Dave Dawson’s natural history notes for 25th June 2016:-

I delayed my count so that it fell within the time window for co-ordinated goose counts across the Wandle Valley as part of the background for understanding their numbers. The Canada Goose is flightless for two to three weeks at this time of year, when it’s moulting. Few try to breed in the park, but many immature birds and failed breeders from across the surrounding area of London come at this time of the year, finding ideal conditions to moult. I counted 63, which is close to the long-term average June count of 66. None of them was obviously young of the year, suggesting that breeding had been even worse than usual. My 31 years data show no statistically significant trend in Canada Goose numbers here, so all attempts to reduce their numbers through local action have been ineffective. The 67 Egyptian Geese was a record number. The Egyptian was first recorded in 2003 and has increased steadily since then and there were 63 Greylag Geese, including 18 young of the year. The Greylag arrived in 2001 and has increased greatly since. Clearly the goose problem is multiplying, with three species now occurring in large numbers for the moult, two of which are still increasing.

There was just one brood of three Mute Swan cygnets, confirming that the other 35 are youngsters, not yet ready to breed. Numbers remain well above the long-term average, if substantially lower than the 56 birds this time last year. The 28 Coots was close to the long-term average, so the effect of the waterweed boom seems to be over. Swifts continue to visit the lake to feed on insects in much the same numbers as over the last 30 years. There’s no evidence that swifts have declined, as people uniformly suggest elsewhere: counts are so variable that it’s easy to imagine a spurious trend and my long-term study allows detection of the signal behind that noise. At 04:45 there were 65 Herring Gulls standing around in the middle of the public park. They all left with the arrival of dog walkers at around 07:00.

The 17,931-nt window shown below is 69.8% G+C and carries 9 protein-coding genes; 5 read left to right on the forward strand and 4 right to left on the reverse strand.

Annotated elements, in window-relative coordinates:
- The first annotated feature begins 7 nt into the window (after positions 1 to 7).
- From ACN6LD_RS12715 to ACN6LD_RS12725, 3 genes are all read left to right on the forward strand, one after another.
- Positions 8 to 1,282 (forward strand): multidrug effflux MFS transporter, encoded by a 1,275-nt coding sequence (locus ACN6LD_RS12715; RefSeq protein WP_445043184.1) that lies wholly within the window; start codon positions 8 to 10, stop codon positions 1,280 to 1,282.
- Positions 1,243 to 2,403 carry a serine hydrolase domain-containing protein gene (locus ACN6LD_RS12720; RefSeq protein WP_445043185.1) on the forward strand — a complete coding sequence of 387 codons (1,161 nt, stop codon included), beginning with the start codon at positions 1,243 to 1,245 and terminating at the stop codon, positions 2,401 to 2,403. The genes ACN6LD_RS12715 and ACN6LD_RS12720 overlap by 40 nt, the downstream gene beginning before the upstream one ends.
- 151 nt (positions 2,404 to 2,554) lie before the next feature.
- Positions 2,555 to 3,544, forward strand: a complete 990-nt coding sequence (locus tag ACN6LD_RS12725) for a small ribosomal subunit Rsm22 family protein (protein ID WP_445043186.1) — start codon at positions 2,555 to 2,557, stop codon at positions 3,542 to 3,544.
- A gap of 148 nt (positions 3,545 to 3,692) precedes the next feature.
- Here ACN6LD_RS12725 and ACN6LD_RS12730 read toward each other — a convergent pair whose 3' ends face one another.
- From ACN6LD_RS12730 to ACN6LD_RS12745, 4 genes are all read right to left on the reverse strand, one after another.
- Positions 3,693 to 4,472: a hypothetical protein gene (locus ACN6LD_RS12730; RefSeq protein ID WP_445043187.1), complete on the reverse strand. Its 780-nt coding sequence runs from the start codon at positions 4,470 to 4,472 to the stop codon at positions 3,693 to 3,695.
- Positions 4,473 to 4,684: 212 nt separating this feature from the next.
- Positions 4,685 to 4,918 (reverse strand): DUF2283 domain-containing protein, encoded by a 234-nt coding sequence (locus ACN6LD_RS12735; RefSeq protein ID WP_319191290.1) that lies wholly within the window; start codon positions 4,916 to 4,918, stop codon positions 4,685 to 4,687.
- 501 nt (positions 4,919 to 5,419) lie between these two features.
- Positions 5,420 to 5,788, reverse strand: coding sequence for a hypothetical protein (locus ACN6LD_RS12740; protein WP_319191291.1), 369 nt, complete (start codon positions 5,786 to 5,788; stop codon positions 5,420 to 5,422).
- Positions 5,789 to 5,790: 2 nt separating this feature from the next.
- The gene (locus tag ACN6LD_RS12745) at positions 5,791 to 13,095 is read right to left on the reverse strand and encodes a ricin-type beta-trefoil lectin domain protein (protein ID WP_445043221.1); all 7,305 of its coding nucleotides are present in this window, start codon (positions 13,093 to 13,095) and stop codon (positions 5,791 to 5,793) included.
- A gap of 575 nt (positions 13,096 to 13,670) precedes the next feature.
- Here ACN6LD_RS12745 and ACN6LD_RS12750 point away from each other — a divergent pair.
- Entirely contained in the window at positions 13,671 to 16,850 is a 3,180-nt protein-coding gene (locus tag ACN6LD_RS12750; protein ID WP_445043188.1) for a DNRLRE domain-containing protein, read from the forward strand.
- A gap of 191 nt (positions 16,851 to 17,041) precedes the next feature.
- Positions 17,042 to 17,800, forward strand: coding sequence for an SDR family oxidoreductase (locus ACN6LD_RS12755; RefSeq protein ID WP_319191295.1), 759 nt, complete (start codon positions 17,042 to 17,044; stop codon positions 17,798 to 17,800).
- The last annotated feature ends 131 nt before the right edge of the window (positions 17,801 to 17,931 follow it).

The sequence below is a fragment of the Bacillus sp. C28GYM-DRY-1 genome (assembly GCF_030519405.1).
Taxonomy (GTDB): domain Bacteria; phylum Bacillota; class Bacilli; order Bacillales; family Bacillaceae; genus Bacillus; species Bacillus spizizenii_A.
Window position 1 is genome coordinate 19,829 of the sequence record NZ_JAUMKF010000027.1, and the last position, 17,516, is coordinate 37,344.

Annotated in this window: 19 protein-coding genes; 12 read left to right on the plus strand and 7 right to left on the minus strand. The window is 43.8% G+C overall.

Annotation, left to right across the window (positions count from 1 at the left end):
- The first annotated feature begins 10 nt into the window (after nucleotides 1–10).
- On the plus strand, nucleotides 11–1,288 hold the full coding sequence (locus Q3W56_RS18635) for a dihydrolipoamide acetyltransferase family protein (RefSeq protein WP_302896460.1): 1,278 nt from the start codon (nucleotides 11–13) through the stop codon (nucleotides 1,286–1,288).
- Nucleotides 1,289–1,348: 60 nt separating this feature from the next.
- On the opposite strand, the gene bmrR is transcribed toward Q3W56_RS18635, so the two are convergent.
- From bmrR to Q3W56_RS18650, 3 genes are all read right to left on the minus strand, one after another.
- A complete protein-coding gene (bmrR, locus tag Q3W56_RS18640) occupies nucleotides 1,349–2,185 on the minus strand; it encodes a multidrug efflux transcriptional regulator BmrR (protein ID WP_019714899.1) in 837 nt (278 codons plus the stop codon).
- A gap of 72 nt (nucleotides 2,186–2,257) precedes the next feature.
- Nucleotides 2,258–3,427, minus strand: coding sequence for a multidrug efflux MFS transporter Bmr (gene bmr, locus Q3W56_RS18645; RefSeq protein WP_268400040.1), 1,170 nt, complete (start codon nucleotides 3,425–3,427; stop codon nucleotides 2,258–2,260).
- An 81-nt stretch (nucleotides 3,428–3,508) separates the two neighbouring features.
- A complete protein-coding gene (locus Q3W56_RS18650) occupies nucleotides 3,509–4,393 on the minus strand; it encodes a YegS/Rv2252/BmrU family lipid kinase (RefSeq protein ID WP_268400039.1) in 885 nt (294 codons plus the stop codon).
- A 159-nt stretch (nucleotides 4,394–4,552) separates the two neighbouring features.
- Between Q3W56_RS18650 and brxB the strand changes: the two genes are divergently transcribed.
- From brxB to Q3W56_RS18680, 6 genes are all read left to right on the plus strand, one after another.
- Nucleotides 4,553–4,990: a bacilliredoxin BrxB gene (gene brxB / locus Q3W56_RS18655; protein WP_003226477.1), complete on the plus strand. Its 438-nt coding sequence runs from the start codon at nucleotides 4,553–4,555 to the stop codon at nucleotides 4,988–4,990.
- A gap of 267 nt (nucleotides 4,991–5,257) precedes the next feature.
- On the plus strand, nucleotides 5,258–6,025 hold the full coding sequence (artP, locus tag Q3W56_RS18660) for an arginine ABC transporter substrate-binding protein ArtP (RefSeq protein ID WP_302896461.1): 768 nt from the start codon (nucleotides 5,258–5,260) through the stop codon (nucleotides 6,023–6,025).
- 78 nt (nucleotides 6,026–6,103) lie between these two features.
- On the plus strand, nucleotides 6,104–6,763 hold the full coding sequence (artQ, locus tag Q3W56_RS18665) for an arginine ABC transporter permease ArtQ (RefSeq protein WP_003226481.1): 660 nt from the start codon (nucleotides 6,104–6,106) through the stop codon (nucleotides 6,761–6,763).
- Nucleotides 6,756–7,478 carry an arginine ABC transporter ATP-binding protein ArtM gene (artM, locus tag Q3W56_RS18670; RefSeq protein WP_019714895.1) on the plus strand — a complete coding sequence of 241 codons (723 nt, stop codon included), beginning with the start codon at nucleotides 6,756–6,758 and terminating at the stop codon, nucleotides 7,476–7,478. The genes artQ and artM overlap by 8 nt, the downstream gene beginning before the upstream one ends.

There was not much bird song, although many wrens were singing, perhaps in preparation for their second clutch. A single Chiffchaff was singing in Horse Close Wood, probably a failed breeder now’s too late for this summer migrant to lay. Usually they sing until egg laying and are then too busy nesting to sing.

We are in the gap between spring and summer wild flowers, but it was nice to see a flower on a Dog Rose in the tree planting area. The Cuckoo Flowers near the Home Park Road steps are now over. The “wildflower meadows” have not been seeded this year, leading to an interesting mix of native species and survivors of the exotic, horticultural annuals regenerating from natural seeding last year. Only two of the native species are also tall annuals: Prickly Oxtongue and Nipplewort. Most are perennial meadow plants: Ribwort, Rough Meadowgrass, Cat’s-tail, White Clover, Creeping Thistle and Curled Dock. These will surely take over should the areas not be rotovated and re-seeded again. It would be interesting to manage these areas as a meadow, with a single annual cut in late summer to see how they develop, but fashion is likely to dictate otherwise! Dare I suggest also the creation of cornfield annual areas, as these parts of the public park were in arable rotation in Capability Brown’s park? This would link to the past and be an alternative to the odd horticultural mix of the “wildflower meadows”? And, an interesting pair of anecdotes. A small clump of Opium Poppy is growing beside the tube line security fence, not enough to crop! A greater risk to health is the Foxgloves growing on the steep bank up to Home Park Road.